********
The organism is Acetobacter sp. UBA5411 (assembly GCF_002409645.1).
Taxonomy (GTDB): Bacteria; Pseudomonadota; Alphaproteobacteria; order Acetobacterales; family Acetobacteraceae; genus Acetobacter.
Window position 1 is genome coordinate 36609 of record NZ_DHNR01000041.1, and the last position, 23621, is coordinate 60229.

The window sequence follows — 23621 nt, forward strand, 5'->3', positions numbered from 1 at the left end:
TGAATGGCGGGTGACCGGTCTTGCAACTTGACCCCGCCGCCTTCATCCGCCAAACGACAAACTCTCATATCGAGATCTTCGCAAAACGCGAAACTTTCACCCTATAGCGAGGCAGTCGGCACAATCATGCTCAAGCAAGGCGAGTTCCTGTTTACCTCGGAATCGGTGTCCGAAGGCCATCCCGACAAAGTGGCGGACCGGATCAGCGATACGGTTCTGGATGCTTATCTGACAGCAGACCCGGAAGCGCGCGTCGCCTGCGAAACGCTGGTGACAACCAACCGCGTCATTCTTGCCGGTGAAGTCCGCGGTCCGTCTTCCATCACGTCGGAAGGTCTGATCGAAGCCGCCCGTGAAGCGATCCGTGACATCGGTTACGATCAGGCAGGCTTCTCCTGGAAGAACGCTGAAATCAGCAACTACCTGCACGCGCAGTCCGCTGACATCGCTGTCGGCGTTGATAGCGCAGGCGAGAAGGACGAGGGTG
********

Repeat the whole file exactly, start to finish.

The organism is Acetobacter sp. UBA5411 (assembly GCF_002409645.1).
Taxonomy (GTDB): Bacteria; Pseudomonadota; Alphaproteobacteria; order Acetobacterales; family Acetobacteraceae; genus Acetobacter.
Window position 1 is genome coordinate 36609 of record NZ_DHNR01000041.1, and the last position, 23621, is coordinate 60229.

The window sequence follows — 23621 nt, forward strand, 5'->3', positions numbered from 1 at the left end:
TGAATGGCGGGTGACCGGTCTTGCAACTTGACCCCGCCGCCTTCATCCGCCAAACGACAAACTCTCATATCGAGATCTTCGCAAAACGCGAAACTTTCACCCTATAGCGAGGCAGTCGGCACAATCATGCTCAAGCAAGGCGAGTTCCTGTTTACCTCGGAATCGGTGTCCGAAGGCCATCCCGACAAAGTGGCGGACCGGATCAGCGATACGGTTCTGGATGCTTATCTGACAGCAGACCCGGAAGCGCGCGTCGCCTGCGAAACGCTGGTGACAACCAACCGCGTCATTCTTGCCGGTGAAGTCCGCGGTCCGTCTTCCATCACGTCGGAAGGTCTGATCGAAGCCGCCCGTGAAGCGATCCGTGACATCGGTTACGATCAGGCAGGCTTCTCCTGGAAGAACGCTGAAATCAGCAACTACCTGCACGCGCAGTCCGCTGACATCGCTGTCGGCGTTGATAGCGCAGGCGAGAAGGACGAGGGTG